We hit the jackpot of town signs just northwest of Delta. There is a cluster of small farming communities here making the desert blossom if not as a rose but as alfalfa. They are obviously proud of their ability to grow the stuff. Abraham started as a "church farm" that was land bought by a company of Salt Lake men such as Wilford Woodruff and George Q. Cannon in the late 1870s, but it soon broke up into a group of smaller farms. During World War II, the government bought up most of the farm land for the Japanese internment camp of Topaz. Sutherland was established in 1910. It was named after the U. S. Senator George Sutherland. Sugarville was established in 1911. It was named after the sugar beet factory that was there in its early years. It was also briefly called Alalfa and Omaha. There was also another community between Sutherland and Sugarville once called Woodrow that was named after President Woodrow Wilson.

Saturday, August 8, 2009

Town #11: OAK CITY est. 1868

Oak City is a small farming town south of Leamington. It is situated at the mouth of Oak Creek Canyon. If I had to pick a little isolated town to live in this could be it. Oak City has a charm to it that appeals to me with its tree lined streets. The settlers of Deseret would come here in the summers to graze their flocks of sheep before the town was established. When it was settled, you could buy a lot for $2.50. The settlers wanted to call the town Oak Creek, but when they petitioned for a post office, the government called the post office the Oak City office. Eventually, the residents accepted the name change.

The town sign is placed in front of the cemetery. After taking a picture, our girls wanted to go into the cemetery to see one of the headstones. Several of John's ancestors were settlers of Oak City and are buried here. This is the grave of Eliza Partridge Lyman. It is nice to know that some of my cemetery wandering has worn off on them.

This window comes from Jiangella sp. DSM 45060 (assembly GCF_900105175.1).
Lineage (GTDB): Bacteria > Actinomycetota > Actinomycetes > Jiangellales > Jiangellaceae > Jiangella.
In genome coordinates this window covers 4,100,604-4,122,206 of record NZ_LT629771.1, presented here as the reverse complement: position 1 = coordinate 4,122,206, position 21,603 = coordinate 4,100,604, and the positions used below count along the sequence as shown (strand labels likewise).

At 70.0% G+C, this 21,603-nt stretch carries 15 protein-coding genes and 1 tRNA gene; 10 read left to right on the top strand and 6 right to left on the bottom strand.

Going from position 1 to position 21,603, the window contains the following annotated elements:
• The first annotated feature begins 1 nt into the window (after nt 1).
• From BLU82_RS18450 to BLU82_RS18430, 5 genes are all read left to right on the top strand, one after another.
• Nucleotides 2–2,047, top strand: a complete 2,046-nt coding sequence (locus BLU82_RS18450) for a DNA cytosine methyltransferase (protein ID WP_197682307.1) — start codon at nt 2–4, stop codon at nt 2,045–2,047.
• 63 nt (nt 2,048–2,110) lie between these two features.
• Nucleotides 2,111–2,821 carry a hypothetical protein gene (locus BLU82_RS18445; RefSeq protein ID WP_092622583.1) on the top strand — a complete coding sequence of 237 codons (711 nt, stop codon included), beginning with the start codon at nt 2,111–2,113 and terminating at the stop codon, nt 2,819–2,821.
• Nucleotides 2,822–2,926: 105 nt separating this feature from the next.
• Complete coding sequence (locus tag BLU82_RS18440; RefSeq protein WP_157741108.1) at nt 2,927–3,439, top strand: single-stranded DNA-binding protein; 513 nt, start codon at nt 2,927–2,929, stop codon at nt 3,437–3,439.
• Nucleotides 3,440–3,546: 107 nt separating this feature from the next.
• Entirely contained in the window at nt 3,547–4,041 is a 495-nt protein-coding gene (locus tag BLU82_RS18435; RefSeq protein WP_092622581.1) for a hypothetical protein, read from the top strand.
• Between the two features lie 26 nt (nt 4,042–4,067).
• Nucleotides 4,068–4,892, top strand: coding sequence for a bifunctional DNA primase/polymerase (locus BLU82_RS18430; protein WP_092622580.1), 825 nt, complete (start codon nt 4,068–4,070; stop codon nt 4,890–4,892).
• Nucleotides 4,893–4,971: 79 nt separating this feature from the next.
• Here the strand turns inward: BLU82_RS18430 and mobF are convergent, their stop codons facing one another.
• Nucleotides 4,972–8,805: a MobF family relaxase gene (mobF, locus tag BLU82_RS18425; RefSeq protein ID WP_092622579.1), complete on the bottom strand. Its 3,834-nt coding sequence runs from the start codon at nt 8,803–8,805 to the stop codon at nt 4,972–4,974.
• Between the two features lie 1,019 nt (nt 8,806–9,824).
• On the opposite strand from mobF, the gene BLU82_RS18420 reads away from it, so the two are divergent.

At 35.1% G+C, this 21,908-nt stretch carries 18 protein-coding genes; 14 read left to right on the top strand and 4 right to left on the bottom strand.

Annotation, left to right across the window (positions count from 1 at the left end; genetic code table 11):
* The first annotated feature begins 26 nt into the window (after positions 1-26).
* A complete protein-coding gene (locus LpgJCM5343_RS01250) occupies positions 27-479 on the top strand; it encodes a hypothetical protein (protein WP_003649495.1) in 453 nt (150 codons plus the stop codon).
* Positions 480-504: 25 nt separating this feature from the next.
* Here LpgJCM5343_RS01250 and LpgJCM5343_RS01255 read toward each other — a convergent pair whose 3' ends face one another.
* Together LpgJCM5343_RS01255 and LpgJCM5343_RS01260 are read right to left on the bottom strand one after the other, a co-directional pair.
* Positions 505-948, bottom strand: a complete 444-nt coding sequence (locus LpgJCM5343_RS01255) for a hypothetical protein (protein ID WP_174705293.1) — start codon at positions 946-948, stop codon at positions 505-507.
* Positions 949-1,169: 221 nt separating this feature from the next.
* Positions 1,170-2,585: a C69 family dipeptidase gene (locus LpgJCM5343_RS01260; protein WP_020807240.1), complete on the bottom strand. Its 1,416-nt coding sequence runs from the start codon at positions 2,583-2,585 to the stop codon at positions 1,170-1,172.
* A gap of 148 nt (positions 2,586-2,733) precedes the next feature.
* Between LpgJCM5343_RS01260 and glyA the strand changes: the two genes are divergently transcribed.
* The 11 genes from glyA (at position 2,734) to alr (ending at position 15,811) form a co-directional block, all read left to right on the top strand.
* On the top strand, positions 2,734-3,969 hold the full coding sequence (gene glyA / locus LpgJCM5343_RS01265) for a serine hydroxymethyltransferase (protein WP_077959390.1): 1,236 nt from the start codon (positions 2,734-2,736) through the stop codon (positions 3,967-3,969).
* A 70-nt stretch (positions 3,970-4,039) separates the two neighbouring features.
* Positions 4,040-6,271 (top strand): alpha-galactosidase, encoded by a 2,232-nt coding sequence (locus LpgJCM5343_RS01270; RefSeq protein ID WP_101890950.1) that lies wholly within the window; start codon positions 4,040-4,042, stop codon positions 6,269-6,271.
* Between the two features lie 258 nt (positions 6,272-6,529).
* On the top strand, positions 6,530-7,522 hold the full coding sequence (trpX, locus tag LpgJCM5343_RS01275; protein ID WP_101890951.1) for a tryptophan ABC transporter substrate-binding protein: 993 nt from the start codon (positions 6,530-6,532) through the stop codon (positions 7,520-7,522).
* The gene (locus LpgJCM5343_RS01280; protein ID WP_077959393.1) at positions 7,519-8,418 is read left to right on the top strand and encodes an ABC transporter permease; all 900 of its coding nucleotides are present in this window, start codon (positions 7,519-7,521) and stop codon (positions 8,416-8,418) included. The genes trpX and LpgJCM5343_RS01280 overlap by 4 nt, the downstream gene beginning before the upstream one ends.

Friday, August 7, 2009

Town #10: LEAMINGTON est. 1871

Here we are in Millard County once again. This time we were visiting some of the towns that we missed on our first trip. Leamington is a small quiet community. The quiet was the first thing that I noticed. When I stepped out of our car, all I could here was crickets. It is a farming town, but there has been other industries such as charcoal production, lumber and a limestone quarry. Leamington is east of Lynndyl. It is named after a town on England.

This church in the middle of town was a treasure to find. The oldest part of the church was built in 1903, and it was used as a church until the mid 1980s when the town bought it and turned it into a museum. The museum is only open on Labor Day except by appointment. (Labor Day is the time that the town holds Leamerado Days.) I was disappointed, but what can you do? I would love to see the inside of this beautiful building. The plaque on the bell says that the bell cracked the third time it was rung. It was a gift from Millard County. I would be cautious about accepting gifts from the county after that.